Really, it's so bad, we're just not going to make bloody sure we never buy a sofa from DFS, we actually spend every Tuesday afternoon going to our local branch with a tape recorder and performing the most revolting of dirty protests in the shop doorway to make bloody sure no-one else feels like buying one from there either. There's nothing like seeing us writhing around on a pavement in just our pants, rubbing ourselves with our own mess to the tune of "Rock Star" to make you consider that Furniture Village might be a better option.

While it's a long-standing tradition of BrokenTV to avoid naming companies responsible for terrible adverts, in this case we're going to post a load of links to the DFS website, in the hope we show up in the web stats. With an ounce of luck, they'll click on the link to this page and see what we think of them, what their actions have made a once-proud blog resort to, and then do the decent thing and fold the company, just in time to prevent their 2009 campaign, which is exactly the same, only they're using "Rock Star" by fucking Pink.


Wednesday, 10 December 2008

Another Somewhat Lazily Linked YouTube Video, But A Good One, So That's All Right Then

Continuing on from yesterday's super YouTube video "Christmas Wrapping: Xmas at the BBC, 1976-1984", it's another one of the same for your edification and amusement. It can only be "Christmas Wrapping: Xmas at the BBC, 1985-1989", which is handy for us, as we've not got time for a proper update today. Will try harder tomorrow.


Broken TV Doesn't Make Christmas TV Themed YouTube Videos...

... but if we did, they still wouldn't be as good as this. This is splendid.

Hats off to YouTube user "Applemask" for putting all that together, and indeed to TV Cream for doing the article it was based on.

Tuesday, 9 December 2008

"It Simply Ain't Right!" "But It's Cheap..."

Unfashionably late with Monday's update, so this will have to do. We've been listening on and off to a brilliant music compilation made available by the mighty WFMU in New Jersey. It's an American radio station, so what else could it be but...

Charlie Drake, Peter Sellars, Morecambe and Wise, Peter Cook and Dudley Moore, Kenneth Williams, Sheila Hancock, Eric Sykes and Hattie Jacques, Terry-Thomas, Frankie Howerd and June Whitfield, John Inman and loads more. Exceptional stuff, we're sure you'll agree.

Get it here.

The most pertinent parts of it being included here would be the smashing Christmas songs on there, such as Freddy 'Parrot Face' Davies (his stage name, not us being 'clever' again) performing "Give Us A Kiss For Christmas", or a pre-Braben Morecambe and Wise doing "The Happiest Christmas Of All" with a great bit of Eric and Ern banter over the last two minutes of the track. Our favourite however, is a track from 1963, called "Merry Christmas You Suckers", performed by Paddy Roberts. Politeness prevents us linking directly to the MP3, but if you want to leap straight to it, check out track seventeen on the album linked above

Sunday, 7 December 2008

Great Christmas Specials Of Our Time, Part One

It's a collection of lazily embedded YouTube links!

"I love that bike!" "You dirty devil!"

"La Plage"

"Out of the cowskin, and wake up the sleeping princess."

"First, peel two shepherds."

"And now for something completely different."

Saturday, 6 December 2008

"No Pun Intended. Or, Indeed, Delivered." MASSIVE NEWSTOPIA PICTURE SPECIAL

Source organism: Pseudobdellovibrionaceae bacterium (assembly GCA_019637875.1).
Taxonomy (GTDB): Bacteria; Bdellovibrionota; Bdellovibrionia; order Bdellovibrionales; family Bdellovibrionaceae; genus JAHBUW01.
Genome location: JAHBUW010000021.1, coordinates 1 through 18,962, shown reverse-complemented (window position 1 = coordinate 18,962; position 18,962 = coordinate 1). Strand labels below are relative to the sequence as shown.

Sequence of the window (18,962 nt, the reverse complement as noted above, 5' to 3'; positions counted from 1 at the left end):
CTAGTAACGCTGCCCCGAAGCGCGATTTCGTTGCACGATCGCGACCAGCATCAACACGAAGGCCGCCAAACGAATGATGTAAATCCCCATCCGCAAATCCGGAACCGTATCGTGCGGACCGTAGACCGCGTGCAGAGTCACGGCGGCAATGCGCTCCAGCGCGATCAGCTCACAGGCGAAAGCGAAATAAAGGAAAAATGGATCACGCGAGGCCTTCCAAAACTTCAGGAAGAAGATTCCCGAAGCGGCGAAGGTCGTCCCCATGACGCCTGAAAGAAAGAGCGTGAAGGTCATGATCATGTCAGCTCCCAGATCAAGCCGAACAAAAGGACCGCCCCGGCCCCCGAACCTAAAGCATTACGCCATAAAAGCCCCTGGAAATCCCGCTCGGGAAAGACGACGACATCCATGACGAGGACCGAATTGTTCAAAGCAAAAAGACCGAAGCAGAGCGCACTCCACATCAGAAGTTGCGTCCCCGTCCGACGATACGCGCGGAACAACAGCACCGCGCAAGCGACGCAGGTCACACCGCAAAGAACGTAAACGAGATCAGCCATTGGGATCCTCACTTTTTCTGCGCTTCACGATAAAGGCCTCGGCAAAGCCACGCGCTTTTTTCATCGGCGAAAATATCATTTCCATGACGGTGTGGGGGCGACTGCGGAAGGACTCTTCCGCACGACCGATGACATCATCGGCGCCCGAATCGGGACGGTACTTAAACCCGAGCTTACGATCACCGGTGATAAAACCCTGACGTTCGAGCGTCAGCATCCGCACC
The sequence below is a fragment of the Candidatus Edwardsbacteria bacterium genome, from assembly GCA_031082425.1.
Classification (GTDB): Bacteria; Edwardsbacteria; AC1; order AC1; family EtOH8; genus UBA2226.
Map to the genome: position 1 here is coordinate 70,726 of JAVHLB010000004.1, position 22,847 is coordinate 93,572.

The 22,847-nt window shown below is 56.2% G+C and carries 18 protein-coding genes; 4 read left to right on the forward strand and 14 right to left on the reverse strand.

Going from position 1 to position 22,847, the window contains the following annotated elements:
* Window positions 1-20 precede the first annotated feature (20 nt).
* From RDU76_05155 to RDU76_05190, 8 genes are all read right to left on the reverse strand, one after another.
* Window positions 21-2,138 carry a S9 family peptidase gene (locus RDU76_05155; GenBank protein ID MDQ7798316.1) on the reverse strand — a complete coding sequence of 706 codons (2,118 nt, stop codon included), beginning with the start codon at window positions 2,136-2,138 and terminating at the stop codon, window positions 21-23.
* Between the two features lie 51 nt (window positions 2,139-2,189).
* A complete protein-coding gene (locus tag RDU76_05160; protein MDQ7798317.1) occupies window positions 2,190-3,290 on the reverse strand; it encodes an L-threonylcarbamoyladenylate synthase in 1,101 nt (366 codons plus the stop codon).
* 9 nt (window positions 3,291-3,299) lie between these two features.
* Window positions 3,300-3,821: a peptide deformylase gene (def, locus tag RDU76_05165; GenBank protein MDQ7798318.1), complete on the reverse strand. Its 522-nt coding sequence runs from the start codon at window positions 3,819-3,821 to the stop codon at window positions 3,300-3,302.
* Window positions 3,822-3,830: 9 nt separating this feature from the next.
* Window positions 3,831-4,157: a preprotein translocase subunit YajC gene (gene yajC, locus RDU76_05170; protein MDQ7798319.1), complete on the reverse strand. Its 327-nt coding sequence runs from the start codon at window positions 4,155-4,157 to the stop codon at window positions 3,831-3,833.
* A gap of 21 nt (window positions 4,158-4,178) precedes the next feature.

Well, it looks like that is that. Shaun Micallef introduced the most recent midweek portion of antipodean lampoonery with the words: "This is the last Newstopia. Let's make it the best one ever." And if the SBS messageboard is anything to go by, he possibly ain't messing. That really is it.

Having cruelly neglected our campaign to raise Britain's standards by allowing Britons to legally view Newstopia without having to move to The Rubbish Hemisphere, we were dismayed to discover that new hard-hitting Dave show "Argumental" aims to improve our satirical lot by attacking such topically thorny issues as "Simon Cowell, is he a bit of a dick?" and "ooh, that global warming, eh?" The time couldn't possibly be more right for a MASSIVE picture special on why Newstopia simply HAS to be shown on BBC Four, or More4, or Paramount, or Dave, or ITV4, or even Open Access 3. Come on, television controllers of Britain. Don't cock this up. You all sat on your hands long enough to miss out on Mr. Show, DO NOT allow that to happen again.

Here are some, or more specifically twenty-six, reasons why Newstopia would go down a storm with the ABC1 demographic who just maybe would rather see something like Yes, Minister on their screens than "Fuck Off, I'm A Hairy Woman". It's an update so packed we haven't even got time to ruminate on the fact that while the most desirable viewer demographic used to be "ABC1 adults", it's now the "25 to 34 year old idiot" market that is now courted most enthusiastically, because it's a lot easier to do so. On with the jpeg-o-rama!

(Editors note: please note that in the following update, we've deliberately avoided including anything from the Final Ever Newstopia, save for a couple of quick bits, because it really is worth building up to. A pre-emptive thank you for your time.)

Reports from Africa Correspondent, Sir John Gielgud. Despite him being a British actor, and all impersonations of him in the early episodes of Spitting Image being automatically hilarious, it's now left to current affairs based comedies from the colonies to provide us with our RDA of Gielgud-based whimsy. Our own home-grown glances of a newsily sideways nature are restricted to hackneyed comments about Amy Winehouse and cramming in any unused Bush/Brown based snickers while they still can. Oh, and Prescott, yeah? He's, like, fat and that! GUFFAW.